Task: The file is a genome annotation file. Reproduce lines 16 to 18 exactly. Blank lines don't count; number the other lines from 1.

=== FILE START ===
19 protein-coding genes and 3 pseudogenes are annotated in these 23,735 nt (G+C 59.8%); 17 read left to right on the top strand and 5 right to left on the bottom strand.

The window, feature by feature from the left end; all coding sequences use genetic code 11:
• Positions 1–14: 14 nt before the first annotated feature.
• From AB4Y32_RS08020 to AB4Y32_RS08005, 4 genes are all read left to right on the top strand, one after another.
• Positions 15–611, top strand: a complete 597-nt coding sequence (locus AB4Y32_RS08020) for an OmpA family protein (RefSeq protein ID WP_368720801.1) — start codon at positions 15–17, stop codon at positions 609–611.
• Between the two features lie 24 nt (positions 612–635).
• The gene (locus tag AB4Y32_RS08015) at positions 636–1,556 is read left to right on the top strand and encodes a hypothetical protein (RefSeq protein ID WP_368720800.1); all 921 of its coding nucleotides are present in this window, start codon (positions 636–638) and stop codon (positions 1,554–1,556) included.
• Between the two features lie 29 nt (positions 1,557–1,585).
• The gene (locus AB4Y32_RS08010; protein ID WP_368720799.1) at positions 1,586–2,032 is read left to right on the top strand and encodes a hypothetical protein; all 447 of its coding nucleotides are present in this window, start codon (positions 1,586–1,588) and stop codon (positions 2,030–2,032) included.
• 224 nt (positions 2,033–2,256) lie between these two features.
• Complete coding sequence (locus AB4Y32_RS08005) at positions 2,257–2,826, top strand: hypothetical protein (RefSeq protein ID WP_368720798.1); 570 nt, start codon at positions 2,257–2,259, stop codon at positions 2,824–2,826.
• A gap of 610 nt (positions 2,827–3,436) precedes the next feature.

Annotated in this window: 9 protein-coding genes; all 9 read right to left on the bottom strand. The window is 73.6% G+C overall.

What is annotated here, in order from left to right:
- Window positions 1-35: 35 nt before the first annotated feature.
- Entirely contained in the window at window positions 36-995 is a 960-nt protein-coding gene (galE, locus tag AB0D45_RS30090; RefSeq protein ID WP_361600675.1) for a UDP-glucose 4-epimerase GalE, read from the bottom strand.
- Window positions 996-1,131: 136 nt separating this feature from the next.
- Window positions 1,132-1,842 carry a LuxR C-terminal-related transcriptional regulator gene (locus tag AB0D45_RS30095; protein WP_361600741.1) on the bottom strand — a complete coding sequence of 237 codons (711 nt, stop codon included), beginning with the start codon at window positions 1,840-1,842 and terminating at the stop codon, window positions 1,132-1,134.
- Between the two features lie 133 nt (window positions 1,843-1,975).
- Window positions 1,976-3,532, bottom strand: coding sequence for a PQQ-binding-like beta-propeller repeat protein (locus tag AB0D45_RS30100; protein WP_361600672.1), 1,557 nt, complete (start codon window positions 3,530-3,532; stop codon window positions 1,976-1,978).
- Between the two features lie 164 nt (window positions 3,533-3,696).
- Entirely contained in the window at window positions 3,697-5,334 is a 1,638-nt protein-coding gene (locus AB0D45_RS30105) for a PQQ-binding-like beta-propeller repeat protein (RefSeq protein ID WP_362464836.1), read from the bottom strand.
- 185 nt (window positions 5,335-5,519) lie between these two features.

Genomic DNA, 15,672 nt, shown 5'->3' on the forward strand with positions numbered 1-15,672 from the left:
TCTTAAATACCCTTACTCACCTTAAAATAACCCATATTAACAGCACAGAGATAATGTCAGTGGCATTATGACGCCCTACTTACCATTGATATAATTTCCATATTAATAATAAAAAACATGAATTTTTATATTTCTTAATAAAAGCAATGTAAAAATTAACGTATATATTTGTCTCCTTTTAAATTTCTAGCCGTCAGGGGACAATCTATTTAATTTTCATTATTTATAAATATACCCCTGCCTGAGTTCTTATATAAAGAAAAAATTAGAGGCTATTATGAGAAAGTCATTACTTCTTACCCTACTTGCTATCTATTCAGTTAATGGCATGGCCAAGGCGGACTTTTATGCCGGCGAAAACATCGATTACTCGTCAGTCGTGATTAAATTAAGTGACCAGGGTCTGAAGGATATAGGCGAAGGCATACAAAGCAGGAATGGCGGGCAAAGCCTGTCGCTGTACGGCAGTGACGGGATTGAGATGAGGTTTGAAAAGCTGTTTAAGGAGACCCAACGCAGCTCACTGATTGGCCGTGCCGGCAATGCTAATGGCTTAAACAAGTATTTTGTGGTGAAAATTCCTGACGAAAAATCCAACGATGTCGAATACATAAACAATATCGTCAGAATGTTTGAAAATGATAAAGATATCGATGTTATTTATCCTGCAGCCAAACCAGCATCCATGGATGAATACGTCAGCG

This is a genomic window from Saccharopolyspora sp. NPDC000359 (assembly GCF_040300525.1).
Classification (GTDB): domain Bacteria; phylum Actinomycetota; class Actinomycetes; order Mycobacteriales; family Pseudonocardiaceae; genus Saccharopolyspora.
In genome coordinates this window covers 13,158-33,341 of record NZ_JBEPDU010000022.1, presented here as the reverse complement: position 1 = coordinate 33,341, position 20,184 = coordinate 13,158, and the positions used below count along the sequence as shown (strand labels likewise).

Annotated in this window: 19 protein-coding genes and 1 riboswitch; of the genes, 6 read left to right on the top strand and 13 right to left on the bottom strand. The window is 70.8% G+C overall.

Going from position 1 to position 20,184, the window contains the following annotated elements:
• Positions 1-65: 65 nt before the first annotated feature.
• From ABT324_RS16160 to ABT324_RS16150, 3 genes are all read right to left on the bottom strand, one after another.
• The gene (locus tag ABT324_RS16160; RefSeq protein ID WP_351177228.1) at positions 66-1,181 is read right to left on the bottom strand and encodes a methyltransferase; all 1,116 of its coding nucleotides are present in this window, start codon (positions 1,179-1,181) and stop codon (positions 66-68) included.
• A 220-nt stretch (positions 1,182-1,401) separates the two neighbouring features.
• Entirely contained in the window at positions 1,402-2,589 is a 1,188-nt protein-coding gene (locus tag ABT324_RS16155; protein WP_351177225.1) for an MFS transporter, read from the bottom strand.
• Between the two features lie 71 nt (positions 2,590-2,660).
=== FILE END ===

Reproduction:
- Entirely contained in the window at window positions 36-995 is a 960-nt protein-coding gene (galE, locus tag AB0D45_RS30090; RefSeq protein ID WP_361600675.1) for a UDP-glucose 4-epimerase GalE, read from the bottom strand.
- Window positions 996-1,131: 136 nt separating this feature from the next.
- Window positions 1,132-1,842 carry a LuxR C-terminal-related transcriptional regulator gene (locus tag AB0D45_RS30095; protein WP_361600741.1) on the bottom strand — a complete coding sequence of 237 codons (711 nt, stop codon included), beginning with the start codon at window positions 1,840-1,842 and terminating at the stop codon, window positions 1,132-1,134.